Map Envelope Inserts




About: Learn more about me here: or follow me on Twitter (@shesparticular) (if you're into that sort of thing).

Particularly for weddings with a lot of folks coming in from out of town, including a map along in your invitation can help keep your guests from getting lost. While a map printed on a little card is nice and all, it's standard and can get forgotten or misplaced. Map envelope inserts, however, are awesome, and ensure that your wedding guests will make it to your big day.

Please note: I'm not planning on getting married any time soon, but I'm thrilled to be able to share this idea/technique with folks who are!

If you have any questions, need any advice/assistance, or would rather someone whip these puppies up for you feel free to comment, or shoot me a note here or on Twitter.

Step 1: You'll Need. . .

If you want to cut them out yourself:
  • Computer with a photo editing program
  • Printer
  • Paper
  • Scissors
  • Double-stick tape
  • Envelopes
If you want to have them cut for you (aka "the easy" way):
  • Computer with a photo editing program
  • A printing service (I've used this one and found them to be reliable and fast and their prints are really good quality)
  • Envelopes

Step 2: Map It Out

  1. Identify the size of your envelope and download an appropriate template for your inserts
  2. Visit Google Maps and enter the address of the location you'd like to direct people to
  3. If you want to just show the streets, etc. leave it in Map view - if you want to show the buildings, etc. select Satellite view
  4. Zoom in on the map until you can see the names of streets surrounding the location and take a screenshot1
  5. Move the map down and take another screenshot, then move it up, and the the right and left2 (you may need to take more screenshots as you assemble your map, so leave your browser window open)
1If you're using a Mac, you can use Grab or Command+Shift+4; or if you're using a PC, you can use the Print Screen key on your keyboard
2You will need images of the area surrounding the mapped location especially the area to the south - I used 12 images, but depending on your envelope size you may need more or less (zooming in more and taking more screenshots is suggested, and the higher resolution your screenshots, the better your inserts will turn out)

Step 3: Some Assembly Required

  1. Open your envelope template using your image editing program and ensure that the resolution is set at 300 (if it isn't, you should change it or your inserts will end up looking blurry)
  2. Open each of your screenshots, cut the map portion out from it, and paste as a new layer onto the template (they will be much larger then your template - don't resize them until you have all of them added to the file to ensure that they will match up)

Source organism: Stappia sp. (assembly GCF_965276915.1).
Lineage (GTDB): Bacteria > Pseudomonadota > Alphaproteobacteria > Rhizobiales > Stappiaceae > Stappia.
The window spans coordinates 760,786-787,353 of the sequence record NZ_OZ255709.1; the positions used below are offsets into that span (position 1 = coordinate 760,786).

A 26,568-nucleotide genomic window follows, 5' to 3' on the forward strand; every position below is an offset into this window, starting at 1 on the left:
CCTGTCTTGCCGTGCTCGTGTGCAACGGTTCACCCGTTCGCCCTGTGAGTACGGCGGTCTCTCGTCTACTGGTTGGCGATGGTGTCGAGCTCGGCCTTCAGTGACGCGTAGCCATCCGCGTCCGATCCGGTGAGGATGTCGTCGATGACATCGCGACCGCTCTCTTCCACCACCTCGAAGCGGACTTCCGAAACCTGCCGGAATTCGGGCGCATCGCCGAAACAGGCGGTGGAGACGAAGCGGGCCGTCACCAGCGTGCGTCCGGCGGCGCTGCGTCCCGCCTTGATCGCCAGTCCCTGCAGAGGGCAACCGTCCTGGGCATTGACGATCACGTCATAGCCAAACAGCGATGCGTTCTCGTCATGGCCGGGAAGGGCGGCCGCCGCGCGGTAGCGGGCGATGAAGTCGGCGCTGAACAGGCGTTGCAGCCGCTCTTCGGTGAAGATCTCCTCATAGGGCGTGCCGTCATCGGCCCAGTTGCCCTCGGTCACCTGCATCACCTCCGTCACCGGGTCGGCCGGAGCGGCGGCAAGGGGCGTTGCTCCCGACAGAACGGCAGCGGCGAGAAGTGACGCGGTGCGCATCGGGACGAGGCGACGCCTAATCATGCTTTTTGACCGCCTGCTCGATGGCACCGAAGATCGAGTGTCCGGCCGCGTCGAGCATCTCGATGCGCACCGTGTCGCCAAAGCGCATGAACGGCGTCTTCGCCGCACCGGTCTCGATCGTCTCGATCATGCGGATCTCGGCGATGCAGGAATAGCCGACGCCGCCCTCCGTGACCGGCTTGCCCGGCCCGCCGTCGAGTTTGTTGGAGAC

3. Select all of the screenshot layers and shrink them down to about 25% of their original size
  4. Move them around and line them up to form a larger map of the area
  5. If needed, take additional screenshots of areas that you may have missed and add them to the map

Step 4: Check, Print, Cut

  1. Move the template layer above the map layers and cut out the center portion to check that your map is filled and positioned correctly
  2. Save the file as a JPG and print out as many as are needed for your envelopes (or upload to the printing service if you've opted not to cut them yourself)
  3. If you are cutting them yourself, cut out each insert and apply a small piece of double-stick tape to the top of the flap portion (not needed if you have them printed and cut by a printing service as they come with a small sticky bit already)
  4. Slide the inserts into your envelopes and stick down
  5. Add your invitation, reply card, and other invite components, and send them out!



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    16 Discussions


    This is an excellent idea! The ONLY thing I find flawed with this is that people tend to rip open the top of the envelope, rendering the map useless. Perhaps an extremely easy-to-open pull tab on the flap would solve that problem.

    1 reply

    Awesome point! When I've done this in the past for holiday cards and moving announcements, I used a wax seal instead of wetting and sealing the envelope. At least in my experience, it seems that when people encounter a wax seal they tend to try to keep it intact, and thus don't rip the awesome map.


    7 years ago on Step 3

    This is a fantastic project. There is a free piece of software which might help speed this stage up. It's called AutoStich

    It is really simple to use, you load the photos you want to stitch together and it does it automatically. Its really usefull for creating panoramas and i imagine for this project too!! I'm definitly giving this a go.

    1 reply

    Reply 7 years ago on Step 3

    Thanks! That's a good tip - personally I think putting them together is kind of fun, but this would for sure make it faster.


    7 years ago on Introduction

    I love that this idea allows someone to enclose a map, which I find to be extremely helpful, but to do it in a way that doesn't take away from the main event, the invite =) Brilliant.

    1 reply

    I love it!
    We did a google map with directions on the back and restaurant recommendations for out of towners, which had an unintended result of people giving us gift certificates to restaurants. While that was totally awesome, if I had to do it again is be really tempted to use this format!

    1 reply

    7 years ago on Introduction

    This is awesome. No more fielding ninety phone calls fifteen minutes after a party was supposed to start. This is brilliant.

    1 reply